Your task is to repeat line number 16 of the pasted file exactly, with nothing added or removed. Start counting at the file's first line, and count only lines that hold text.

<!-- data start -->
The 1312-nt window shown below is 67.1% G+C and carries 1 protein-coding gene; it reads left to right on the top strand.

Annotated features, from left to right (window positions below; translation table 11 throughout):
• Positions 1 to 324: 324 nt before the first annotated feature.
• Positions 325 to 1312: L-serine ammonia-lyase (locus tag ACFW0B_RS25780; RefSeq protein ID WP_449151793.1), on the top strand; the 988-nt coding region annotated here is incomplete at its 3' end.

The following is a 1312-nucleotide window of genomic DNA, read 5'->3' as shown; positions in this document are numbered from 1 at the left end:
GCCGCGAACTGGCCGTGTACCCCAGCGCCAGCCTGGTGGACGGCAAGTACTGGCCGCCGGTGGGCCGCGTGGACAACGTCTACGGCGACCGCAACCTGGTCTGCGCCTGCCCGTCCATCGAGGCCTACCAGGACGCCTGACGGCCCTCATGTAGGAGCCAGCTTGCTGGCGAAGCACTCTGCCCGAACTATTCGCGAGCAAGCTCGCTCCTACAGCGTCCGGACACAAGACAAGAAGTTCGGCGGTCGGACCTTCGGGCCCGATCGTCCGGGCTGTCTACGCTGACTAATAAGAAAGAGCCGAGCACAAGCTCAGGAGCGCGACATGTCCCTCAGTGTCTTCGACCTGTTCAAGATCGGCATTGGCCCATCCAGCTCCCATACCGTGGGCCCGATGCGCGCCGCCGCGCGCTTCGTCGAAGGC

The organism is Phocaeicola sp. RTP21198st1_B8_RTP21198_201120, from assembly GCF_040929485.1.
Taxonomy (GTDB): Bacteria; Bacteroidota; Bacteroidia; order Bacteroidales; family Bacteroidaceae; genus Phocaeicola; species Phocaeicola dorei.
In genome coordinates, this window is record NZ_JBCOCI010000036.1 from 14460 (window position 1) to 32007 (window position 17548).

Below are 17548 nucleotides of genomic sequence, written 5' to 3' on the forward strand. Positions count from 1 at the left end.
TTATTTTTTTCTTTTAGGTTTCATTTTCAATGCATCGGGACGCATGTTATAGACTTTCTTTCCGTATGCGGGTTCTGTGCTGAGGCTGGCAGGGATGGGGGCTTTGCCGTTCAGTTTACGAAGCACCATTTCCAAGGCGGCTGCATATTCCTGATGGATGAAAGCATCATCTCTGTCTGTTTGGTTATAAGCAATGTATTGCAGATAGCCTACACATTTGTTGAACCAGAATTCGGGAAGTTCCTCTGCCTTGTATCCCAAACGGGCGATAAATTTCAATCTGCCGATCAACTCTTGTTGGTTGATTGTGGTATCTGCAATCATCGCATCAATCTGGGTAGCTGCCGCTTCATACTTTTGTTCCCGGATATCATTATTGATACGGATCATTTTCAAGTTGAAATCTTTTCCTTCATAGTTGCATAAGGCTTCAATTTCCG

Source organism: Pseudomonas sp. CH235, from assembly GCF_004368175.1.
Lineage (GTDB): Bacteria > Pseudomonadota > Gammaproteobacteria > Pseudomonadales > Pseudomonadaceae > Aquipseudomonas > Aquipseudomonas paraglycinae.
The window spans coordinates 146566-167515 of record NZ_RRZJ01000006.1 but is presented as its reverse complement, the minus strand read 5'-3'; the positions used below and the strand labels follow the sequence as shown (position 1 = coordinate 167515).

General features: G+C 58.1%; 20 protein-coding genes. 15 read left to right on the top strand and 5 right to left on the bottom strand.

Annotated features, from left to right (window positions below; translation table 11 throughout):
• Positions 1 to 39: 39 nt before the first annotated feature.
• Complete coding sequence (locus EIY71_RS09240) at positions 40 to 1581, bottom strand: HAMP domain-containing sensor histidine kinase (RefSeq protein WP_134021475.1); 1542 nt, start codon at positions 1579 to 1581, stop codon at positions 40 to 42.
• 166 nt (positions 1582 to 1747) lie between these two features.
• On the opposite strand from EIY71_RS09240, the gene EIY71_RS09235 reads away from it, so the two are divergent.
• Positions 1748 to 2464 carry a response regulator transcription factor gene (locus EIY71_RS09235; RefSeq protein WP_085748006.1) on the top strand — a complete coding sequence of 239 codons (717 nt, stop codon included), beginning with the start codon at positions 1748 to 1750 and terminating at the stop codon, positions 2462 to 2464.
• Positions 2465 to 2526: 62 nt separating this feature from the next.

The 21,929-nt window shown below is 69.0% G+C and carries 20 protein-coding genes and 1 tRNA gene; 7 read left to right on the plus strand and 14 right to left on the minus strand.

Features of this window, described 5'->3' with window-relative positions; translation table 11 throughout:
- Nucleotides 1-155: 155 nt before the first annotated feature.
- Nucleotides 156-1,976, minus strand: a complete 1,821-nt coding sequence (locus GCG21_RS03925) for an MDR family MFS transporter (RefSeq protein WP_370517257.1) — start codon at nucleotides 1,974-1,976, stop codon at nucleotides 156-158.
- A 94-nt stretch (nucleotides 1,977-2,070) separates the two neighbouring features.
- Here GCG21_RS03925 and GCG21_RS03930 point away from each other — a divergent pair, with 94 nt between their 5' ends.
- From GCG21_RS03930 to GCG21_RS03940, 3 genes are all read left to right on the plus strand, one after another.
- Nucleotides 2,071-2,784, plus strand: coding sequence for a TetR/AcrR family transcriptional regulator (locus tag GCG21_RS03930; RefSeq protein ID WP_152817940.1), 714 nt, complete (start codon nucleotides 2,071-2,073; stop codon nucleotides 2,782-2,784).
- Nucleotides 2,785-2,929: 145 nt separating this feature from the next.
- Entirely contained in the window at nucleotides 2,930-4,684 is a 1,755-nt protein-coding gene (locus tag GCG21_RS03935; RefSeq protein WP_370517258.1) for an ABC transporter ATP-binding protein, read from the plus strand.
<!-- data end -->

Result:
Annotated features, from left to right (window positions below; translation table 11 throughout):